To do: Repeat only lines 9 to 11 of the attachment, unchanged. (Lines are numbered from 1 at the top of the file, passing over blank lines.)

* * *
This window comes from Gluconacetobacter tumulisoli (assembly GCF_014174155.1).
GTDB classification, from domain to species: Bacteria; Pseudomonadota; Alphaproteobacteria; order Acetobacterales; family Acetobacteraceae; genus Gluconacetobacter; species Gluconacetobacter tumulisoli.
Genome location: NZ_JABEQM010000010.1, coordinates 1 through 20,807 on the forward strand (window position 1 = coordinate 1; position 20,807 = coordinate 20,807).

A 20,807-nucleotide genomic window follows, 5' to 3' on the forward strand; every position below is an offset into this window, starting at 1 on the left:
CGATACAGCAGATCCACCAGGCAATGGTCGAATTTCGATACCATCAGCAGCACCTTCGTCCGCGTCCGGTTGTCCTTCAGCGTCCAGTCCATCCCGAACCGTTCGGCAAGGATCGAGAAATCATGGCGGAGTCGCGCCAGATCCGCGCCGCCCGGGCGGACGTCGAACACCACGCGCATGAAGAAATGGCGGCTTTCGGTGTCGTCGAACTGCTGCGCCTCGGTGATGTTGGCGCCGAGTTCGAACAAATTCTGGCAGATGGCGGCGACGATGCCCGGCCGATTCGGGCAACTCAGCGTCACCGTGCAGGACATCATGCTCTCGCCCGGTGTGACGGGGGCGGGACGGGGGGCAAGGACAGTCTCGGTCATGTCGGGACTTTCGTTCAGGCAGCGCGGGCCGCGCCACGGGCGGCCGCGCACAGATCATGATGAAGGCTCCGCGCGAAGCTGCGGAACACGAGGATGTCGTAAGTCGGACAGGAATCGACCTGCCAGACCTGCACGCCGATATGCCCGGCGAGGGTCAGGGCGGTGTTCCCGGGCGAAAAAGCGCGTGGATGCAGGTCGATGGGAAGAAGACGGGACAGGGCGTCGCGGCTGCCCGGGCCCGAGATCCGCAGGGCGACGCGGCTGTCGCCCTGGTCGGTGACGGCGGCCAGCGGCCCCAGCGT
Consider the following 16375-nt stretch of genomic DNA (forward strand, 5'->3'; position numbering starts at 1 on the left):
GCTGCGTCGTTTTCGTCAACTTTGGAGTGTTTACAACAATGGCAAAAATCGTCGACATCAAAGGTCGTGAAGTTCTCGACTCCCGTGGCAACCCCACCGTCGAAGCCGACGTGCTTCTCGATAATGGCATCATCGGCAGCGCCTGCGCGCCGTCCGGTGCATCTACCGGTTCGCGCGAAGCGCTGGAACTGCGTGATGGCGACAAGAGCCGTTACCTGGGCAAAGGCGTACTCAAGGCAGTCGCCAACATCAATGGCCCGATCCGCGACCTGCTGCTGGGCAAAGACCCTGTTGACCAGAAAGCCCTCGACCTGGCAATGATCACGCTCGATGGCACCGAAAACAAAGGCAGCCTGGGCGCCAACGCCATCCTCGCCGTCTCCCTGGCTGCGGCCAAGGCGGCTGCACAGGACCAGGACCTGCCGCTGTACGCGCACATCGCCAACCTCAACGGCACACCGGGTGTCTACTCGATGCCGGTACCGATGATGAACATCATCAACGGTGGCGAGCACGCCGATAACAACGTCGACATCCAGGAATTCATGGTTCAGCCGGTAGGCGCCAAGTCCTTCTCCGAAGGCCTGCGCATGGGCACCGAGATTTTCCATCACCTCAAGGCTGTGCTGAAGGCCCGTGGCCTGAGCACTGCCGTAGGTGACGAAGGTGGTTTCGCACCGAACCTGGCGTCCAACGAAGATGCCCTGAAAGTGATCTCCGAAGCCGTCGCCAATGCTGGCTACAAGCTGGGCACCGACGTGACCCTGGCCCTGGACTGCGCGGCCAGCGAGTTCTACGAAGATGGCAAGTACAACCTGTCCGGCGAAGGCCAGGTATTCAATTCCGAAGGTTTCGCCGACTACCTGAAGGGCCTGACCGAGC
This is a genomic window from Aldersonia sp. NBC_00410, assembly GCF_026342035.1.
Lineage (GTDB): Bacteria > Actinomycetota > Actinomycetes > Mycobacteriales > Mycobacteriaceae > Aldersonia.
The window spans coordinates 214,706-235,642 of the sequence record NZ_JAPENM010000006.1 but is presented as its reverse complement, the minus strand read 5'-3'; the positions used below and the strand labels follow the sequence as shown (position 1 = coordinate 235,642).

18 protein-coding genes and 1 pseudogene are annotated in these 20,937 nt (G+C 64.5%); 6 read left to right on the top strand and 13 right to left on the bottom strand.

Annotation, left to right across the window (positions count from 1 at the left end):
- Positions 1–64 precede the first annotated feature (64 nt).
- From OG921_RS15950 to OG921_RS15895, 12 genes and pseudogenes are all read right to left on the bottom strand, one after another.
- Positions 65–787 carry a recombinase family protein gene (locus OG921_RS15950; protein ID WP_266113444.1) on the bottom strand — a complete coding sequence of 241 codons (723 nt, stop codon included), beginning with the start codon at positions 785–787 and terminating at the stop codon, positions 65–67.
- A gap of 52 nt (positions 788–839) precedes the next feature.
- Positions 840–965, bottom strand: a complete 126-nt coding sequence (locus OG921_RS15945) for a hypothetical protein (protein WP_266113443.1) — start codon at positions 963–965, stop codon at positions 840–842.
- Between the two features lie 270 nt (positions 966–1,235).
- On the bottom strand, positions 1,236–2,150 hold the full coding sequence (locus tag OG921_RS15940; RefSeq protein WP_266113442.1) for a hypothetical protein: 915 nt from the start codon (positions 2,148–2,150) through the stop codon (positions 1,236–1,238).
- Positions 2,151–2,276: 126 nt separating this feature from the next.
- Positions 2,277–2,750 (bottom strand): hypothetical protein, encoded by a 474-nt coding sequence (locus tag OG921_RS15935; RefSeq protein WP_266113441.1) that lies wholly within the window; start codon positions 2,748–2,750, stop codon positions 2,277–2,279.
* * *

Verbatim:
Lineage (GTDB): Bacteria > Actinomycetota > Actinomycetes > Mycobacteriales > Mycobacteriaceae > Aldersonia.
The window spans coordinates 214,706-235,642 of the sequence record NZ_JAPENM010000006.1 but is presented as its reverse complement, the minus strand read 5'-3'; the positions used below and the strand labels follow the sequence as shown (position 1 = coordinate 235,642).

18 protein-coding genes and 1 pseudogene are annotated in these 20,937 nt (G+C 64.5%); 6 read left to right on the top strand and 13 right to left on the bottom strand.